World sculpture show attracts half a million
30 September 2007, Muenster, Germany (dpa) -A free open-air show by 34 of the world's top sculptors ended in Germany Sunday with half a million people estimated to have toured the sites in the city of Muenster.
30 September 2007
Muenster, Germany (dpa) -A free open-air show by 34 of the world's top sculptors ended in Germany Sunday with half a million people estimated to have toured the sites in the city of Muenster.
Visitors were advised to hire bicycles to get around the show, since Muenster is flat and has a dense web of cycleways, and caused one or two traffic jams as they paused to admire the mainly conceptual sculptures.
The event, the Muenster Sculpture Projects, is held only once a decade.
Works were commissioned from artists including Iranian-born Nairy Baghramian, Israeli-born Guy Ben-Ner and Japanese-born Suchan Kinoshita, all of whom are now based in Europe.
The 107-day show featured as one of four on this summer's Grand Tour of contemporary art: the others were Documenta, which ended Sunday in the German city of Kassel, the one-week Art Basel and the Venice Biennale.
Not all the Muenster works were sculptures in the traditional sense: some were video installations or performance art, and some looked at first glance like piles of rubbish.
Humorists in the town arranged their own piles of junk on street corners and stacked up 12 bicycles on the roof of a public toilet in a sarcastic retort to the "junk art."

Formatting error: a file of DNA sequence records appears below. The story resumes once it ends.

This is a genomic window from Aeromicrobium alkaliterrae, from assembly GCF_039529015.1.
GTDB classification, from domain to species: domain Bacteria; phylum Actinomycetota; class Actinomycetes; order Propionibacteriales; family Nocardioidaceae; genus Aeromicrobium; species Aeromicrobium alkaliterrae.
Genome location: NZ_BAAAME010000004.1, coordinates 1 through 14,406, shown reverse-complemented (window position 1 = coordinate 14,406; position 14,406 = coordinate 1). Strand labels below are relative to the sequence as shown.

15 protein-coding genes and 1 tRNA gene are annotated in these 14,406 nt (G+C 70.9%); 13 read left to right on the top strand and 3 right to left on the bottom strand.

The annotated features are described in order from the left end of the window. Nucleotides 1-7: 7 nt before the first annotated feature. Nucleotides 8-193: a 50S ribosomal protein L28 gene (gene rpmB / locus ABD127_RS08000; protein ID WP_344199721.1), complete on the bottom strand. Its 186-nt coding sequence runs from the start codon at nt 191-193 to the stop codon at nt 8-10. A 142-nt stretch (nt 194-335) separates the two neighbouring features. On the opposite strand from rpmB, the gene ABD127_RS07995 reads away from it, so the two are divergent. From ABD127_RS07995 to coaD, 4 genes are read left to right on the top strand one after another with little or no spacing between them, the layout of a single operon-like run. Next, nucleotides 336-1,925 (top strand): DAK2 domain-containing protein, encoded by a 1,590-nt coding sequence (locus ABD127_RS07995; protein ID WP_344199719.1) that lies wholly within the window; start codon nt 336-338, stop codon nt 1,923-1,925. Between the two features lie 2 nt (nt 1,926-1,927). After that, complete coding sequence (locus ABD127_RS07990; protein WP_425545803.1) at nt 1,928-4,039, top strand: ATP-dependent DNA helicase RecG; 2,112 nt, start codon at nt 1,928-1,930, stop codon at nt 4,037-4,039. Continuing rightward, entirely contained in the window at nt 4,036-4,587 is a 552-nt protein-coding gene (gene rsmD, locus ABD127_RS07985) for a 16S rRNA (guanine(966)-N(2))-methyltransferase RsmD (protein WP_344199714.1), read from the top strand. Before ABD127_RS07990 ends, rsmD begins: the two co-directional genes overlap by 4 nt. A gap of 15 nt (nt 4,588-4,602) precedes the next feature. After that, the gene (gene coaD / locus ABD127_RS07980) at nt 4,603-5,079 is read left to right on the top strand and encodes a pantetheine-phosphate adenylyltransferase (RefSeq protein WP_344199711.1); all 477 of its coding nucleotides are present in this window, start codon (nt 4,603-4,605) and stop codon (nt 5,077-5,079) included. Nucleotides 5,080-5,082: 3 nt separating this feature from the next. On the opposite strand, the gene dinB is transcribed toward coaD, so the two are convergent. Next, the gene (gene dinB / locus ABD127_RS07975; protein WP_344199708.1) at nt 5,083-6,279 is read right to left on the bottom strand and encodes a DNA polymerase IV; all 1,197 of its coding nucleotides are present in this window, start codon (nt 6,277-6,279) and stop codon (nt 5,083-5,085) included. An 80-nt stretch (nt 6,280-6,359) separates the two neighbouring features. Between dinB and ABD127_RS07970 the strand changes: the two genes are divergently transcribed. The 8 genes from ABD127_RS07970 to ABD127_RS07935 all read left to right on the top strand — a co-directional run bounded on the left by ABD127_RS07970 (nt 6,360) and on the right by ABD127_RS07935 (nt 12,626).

Muenster has not always been enamoured of the event: city residents protested against it when it began in 1977, were neutral in 1987 and only grew to love it 10 years ago.
This year, the event was marketed worldwide for the first time and hundreds of journalists attended the June opening. The German- and English-language catalogues both sold out in the first week and had to be reprinted.
The sculptures are described as "experiments" and some of the audience felt inspired to experiment themselves. No one minded the jokes, but artists were annoyed when items were stolen.
Los Angeles artist Michael Asher has parked the same white caravan on various Muenster streets every decade since 1977 and photographed the changes in the cityscape.
At one point the ageing caravan vanished completely. It was finally discovered in a town 14 kilometres away.
The loudspeakers for an audio installation under a bridge by Susan Philipsz of Scotland were also stolen several times over and had to be burglar-proofed.
The city has yet to decide which of the artworks to keep permanently, nor is it certain yet if there will be a fifth edition of the Sculpture Projects in 2017.
"But I can sense it coming," said the curator, Brigitte Franzen.
Subject: German news